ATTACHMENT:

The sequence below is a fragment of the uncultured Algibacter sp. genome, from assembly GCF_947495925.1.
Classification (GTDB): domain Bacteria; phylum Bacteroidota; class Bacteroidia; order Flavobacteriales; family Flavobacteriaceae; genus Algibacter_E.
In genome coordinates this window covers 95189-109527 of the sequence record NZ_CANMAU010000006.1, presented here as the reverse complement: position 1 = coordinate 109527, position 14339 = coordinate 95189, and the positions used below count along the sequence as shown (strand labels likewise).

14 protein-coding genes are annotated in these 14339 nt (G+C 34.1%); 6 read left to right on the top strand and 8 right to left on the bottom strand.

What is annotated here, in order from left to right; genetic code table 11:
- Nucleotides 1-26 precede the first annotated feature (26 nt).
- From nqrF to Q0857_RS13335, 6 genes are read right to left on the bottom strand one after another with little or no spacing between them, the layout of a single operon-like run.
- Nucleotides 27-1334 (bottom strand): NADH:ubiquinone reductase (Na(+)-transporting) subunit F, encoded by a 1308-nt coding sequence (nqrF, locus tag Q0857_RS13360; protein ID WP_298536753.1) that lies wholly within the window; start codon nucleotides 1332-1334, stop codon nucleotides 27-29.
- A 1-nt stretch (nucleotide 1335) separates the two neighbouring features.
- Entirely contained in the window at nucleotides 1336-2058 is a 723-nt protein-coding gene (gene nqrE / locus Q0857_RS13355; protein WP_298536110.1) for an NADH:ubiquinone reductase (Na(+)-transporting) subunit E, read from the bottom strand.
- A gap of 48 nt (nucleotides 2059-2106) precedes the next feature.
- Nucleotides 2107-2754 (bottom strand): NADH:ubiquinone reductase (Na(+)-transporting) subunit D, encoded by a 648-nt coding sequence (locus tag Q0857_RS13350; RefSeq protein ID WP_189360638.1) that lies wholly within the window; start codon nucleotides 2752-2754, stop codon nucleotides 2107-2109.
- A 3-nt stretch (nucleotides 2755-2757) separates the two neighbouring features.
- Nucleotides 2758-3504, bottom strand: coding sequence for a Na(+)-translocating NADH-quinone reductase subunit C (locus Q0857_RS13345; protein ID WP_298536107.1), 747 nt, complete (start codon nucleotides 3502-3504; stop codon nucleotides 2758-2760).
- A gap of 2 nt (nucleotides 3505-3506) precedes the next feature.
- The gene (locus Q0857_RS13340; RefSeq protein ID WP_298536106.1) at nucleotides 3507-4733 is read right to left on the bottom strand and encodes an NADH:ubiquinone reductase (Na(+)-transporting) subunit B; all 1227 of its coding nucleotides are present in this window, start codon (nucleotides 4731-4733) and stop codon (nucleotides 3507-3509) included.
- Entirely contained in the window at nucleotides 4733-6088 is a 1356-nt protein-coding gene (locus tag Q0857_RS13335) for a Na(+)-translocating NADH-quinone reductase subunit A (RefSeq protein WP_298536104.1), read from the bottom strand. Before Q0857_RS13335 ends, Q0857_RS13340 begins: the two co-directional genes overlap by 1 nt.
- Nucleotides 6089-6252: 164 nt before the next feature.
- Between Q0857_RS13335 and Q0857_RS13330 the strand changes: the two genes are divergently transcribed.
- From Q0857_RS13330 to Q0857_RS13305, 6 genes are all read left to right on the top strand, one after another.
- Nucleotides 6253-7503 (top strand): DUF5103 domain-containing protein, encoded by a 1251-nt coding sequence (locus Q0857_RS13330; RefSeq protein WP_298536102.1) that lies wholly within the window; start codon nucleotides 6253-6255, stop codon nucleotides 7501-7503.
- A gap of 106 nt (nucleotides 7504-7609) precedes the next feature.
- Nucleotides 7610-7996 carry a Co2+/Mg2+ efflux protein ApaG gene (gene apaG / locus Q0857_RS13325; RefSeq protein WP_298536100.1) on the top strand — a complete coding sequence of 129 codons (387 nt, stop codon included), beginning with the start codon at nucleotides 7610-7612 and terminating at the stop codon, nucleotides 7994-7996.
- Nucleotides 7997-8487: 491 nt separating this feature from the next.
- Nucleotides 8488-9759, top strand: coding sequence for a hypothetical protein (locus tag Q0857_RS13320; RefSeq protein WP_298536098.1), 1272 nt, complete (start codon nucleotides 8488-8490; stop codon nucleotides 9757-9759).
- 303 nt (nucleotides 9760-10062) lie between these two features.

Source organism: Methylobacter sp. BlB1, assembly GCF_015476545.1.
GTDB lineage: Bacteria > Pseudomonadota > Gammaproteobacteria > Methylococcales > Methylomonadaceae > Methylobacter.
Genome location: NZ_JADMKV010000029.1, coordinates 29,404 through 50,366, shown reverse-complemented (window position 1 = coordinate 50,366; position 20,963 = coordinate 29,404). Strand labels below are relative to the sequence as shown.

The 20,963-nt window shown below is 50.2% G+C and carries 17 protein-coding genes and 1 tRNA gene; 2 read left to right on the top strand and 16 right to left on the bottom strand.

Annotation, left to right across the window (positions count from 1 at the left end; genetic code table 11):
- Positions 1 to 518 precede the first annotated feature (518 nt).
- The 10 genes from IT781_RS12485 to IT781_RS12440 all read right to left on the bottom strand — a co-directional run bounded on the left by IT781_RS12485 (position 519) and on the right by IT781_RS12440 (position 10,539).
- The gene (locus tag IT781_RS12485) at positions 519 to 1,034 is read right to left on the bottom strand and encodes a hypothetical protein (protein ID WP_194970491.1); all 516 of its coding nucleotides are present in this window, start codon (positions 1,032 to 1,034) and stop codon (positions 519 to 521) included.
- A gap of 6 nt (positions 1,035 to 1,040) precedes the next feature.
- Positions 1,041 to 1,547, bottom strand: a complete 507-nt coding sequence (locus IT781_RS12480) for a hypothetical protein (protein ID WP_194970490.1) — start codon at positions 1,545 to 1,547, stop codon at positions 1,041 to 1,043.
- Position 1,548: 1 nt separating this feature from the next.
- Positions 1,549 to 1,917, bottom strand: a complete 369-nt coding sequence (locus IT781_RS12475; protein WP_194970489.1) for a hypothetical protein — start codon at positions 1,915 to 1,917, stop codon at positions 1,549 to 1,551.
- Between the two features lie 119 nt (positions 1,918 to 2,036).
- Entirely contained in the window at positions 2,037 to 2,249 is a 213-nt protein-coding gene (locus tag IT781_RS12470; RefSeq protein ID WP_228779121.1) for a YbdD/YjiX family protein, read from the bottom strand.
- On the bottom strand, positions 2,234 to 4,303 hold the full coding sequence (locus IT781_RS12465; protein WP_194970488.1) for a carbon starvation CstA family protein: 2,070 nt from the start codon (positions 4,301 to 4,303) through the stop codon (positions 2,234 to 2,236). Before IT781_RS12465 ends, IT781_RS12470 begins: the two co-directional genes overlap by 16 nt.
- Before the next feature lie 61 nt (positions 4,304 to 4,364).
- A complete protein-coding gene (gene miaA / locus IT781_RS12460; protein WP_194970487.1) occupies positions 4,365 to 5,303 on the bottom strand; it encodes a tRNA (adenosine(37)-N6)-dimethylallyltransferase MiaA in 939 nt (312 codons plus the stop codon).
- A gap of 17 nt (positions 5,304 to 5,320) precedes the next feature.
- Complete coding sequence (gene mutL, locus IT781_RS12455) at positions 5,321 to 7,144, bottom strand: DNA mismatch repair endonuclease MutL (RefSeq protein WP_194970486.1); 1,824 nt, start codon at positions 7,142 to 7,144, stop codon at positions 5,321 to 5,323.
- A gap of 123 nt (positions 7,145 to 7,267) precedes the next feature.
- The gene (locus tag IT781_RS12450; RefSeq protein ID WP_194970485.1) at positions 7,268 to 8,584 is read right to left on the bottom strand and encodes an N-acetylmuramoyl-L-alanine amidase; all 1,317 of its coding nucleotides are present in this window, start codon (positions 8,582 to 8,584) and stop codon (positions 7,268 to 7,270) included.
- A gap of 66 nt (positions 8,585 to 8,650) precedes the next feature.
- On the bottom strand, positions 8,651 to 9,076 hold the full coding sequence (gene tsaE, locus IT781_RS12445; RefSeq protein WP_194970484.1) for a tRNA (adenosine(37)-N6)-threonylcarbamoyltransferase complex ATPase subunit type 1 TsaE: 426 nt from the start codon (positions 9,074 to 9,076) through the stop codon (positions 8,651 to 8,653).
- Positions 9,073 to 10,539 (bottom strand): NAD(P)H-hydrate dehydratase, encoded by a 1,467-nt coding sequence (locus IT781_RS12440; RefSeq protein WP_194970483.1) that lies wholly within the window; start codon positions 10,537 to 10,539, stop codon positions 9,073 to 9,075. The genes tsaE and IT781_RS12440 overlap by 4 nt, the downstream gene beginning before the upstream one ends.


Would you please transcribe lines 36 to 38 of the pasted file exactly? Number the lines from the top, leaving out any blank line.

- Positions 1,041 to 1,547, bottom strand: a complete 507-nt coding sequence (locus IT781_RS12480) for a hypothetical protein (protein ID WP_194970490.1) — start codon at positions 1,545 to 1,547, stop codon at positions 1,041 to 1,043.
- Position 1,548: 1 nt separating this feature from the next.
- Positions 1,549 to 1,917, bottom strand: a complete 369-nt coding sequence (locus IT781_RS12475; protein WP_194970489.1) for a hypothetical protein — start codon at positions 1,915 to 1,917, stop codon at positions 1,549 to 1,551.